Example: jQuery Mobile (“Any device that doesn’t support media queries will receive the basic C-grade experience”).

Technique 2: Conditional IE Style Sheets

Surprisingly, in researching this article, I found this to be the most popular technique in use on responsive websites. Instead of polyfilling support for media queries, you simply you simply load an additional style sheet only for Internet Explorer load the same stylesheet that you’re serving up to browsers that do understand media queries for Internet Explorer. For mobile-first approaches, this usually entails loading a basic style sheet that sets up a multi-column layout for large screens. Jeremy Keith documents this approach in detail on his blog. He also adds a condition that doesn’t load the style sheet for mobile versions of IE. Crafty.

It’s a simple and effective technique for supporting Internet Explorer on the desktop, and it supports the mobile-first approach because it loads a light and appropriate linear layout for feature phones.

On the other hand, this technique could potentially degrade maintainability, requiring you to maintain a style sheet of duplicate content. It also adds another HTTP request for IE users, which should be avoided if possible.

I’m surprised that Jeremy Keith advocates this technique. The man who proclaimed on stage that user-agent sniffing is “the spawn of Satan” is using a solution aimed squarely at one browser. Bear in mind that this does not work with browsers that do not support CSS3 media queries. But it can be perfectly acceptable in situations where support for other legacy browsers is not required.

Use Conditional IE Comments If…

  • You are using a mobile-first workflow;
  • Your media queries are simple enough to include in a single style sheet;
  • Desktop Internet Explorer requires a multi-column layout, at the expense of speed;
  • You do not have to support a long tail of legacy desktop browsers.

Example: Huffduffer, a mobile-first approach with an additional column for screen widths over 480 pixels.

Bonus example: Designing With Data by Five Simple Steps. I love these guys.

Technique 3: Circumvent Media Query Conditions

The Opera Developer Blog published an article in 2007 detailing the safe usage of media queries. It helped pave the way for CSS3 media query usage by presenting research on the correct way to write them, a way that prevents browsers from applying the containing CSS when they do not understand a media query.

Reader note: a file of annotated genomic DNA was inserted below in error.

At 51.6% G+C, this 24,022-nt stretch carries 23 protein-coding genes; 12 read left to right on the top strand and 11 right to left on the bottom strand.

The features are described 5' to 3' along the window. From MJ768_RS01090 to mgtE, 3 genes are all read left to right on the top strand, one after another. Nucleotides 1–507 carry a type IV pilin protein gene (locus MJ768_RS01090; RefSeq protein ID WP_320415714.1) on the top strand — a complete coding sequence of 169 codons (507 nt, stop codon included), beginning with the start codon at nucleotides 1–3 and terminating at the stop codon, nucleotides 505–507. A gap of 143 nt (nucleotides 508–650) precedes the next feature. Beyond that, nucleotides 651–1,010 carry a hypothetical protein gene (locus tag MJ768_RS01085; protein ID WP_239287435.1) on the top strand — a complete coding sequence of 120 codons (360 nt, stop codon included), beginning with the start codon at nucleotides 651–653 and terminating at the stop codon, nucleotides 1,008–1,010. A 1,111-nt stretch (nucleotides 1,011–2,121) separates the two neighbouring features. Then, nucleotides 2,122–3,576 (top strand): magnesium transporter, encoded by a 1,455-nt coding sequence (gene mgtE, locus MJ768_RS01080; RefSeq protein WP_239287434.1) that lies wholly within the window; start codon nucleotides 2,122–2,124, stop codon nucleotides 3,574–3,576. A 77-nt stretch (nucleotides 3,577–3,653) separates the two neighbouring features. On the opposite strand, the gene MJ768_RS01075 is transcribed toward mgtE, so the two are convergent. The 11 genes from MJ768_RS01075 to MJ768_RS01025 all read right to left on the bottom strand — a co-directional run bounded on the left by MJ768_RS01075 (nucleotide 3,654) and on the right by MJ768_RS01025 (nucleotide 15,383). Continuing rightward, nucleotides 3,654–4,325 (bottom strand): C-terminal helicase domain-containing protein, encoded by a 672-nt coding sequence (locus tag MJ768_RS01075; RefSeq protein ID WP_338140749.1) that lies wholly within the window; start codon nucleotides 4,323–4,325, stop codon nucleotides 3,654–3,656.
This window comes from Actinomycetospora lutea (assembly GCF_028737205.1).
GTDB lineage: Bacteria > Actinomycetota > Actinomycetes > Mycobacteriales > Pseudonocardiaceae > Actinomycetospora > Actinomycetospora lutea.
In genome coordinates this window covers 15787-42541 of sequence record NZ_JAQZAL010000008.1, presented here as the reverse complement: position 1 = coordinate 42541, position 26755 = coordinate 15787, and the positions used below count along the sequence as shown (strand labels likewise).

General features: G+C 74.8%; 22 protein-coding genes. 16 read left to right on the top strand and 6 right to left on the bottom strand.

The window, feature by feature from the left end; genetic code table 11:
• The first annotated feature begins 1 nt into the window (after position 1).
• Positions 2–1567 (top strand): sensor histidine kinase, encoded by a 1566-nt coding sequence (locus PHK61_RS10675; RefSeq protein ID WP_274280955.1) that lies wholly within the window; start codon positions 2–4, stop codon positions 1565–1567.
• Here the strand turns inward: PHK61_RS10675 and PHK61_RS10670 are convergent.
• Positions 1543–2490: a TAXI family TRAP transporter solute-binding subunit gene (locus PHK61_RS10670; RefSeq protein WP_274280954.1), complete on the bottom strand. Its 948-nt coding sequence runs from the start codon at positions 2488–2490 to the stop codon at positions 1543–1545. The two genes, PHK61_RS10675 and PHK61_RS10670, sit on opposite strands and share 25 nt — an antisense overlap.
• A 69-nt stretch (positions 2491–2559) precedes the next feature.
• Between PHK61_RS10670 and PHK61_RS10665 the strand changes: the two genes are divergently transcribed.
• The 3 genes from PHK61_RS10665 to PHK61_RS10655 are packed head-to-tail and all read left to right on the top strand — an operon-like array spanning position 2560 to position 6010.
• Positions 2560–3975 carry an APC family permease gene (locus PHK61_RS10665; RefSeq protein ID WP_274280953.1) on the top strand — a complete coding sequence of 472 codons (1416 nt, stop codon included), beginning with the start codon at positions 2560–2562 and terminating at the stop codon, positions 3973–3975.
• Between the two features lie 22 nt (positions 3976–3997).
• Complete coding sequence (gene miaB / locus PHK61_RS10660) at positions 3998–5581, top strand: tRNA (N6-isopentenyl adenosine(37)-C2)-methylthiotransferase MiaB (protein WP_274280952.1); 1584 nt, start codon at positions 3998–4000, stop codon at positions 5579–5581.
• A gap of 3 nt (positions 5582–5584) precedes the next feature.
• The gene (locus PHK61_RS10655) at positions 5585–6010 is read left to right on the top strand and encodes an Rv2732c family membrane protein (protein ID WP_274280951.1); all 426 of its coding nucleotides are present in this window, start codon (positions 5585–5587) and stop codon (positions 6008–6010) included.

… Browsers like IE.

But what if, with a mobile-first approach, that’s exactly what we do want? What if we were to write our media queries so that the containing CSS gets applied by IE unconditionally. We could then have our full desktop layout without any additional style sheets to load or maintain.

@media screen, all and (min-width: 300px) {
    div {
        background: blue;

As the blog post states:

“Now it is no longer the case that IE does not apply the contents of the query. It now doesn’t understand the second part (all and), so it ignores that and happily applies the contents of the query…”

Circumvent Media Query Conditions If…

  • You are only required to support modern smartphones,
  • You are building mobile first and require a desktop layout in IE,
  • Loading time and maintainability must be kept to a minimum.

Technique 4: Respond.js

Scott Jehl’s lightweight polyfill Respond.js offers a leg up for browsers that do not support CSS3 media queries. It can be compressed down to as little as 1 KB, and it parses CSS files fast, without needing any additional libraries.

JavaScript reliance aside, Respond.js appears to be a solid solution for full support of media queries. However, the small file size and speed come at a cost. Respond.js was never meant to be a full-featured solution. Its purpose is to provide the bare minimum for responsive layouts to work.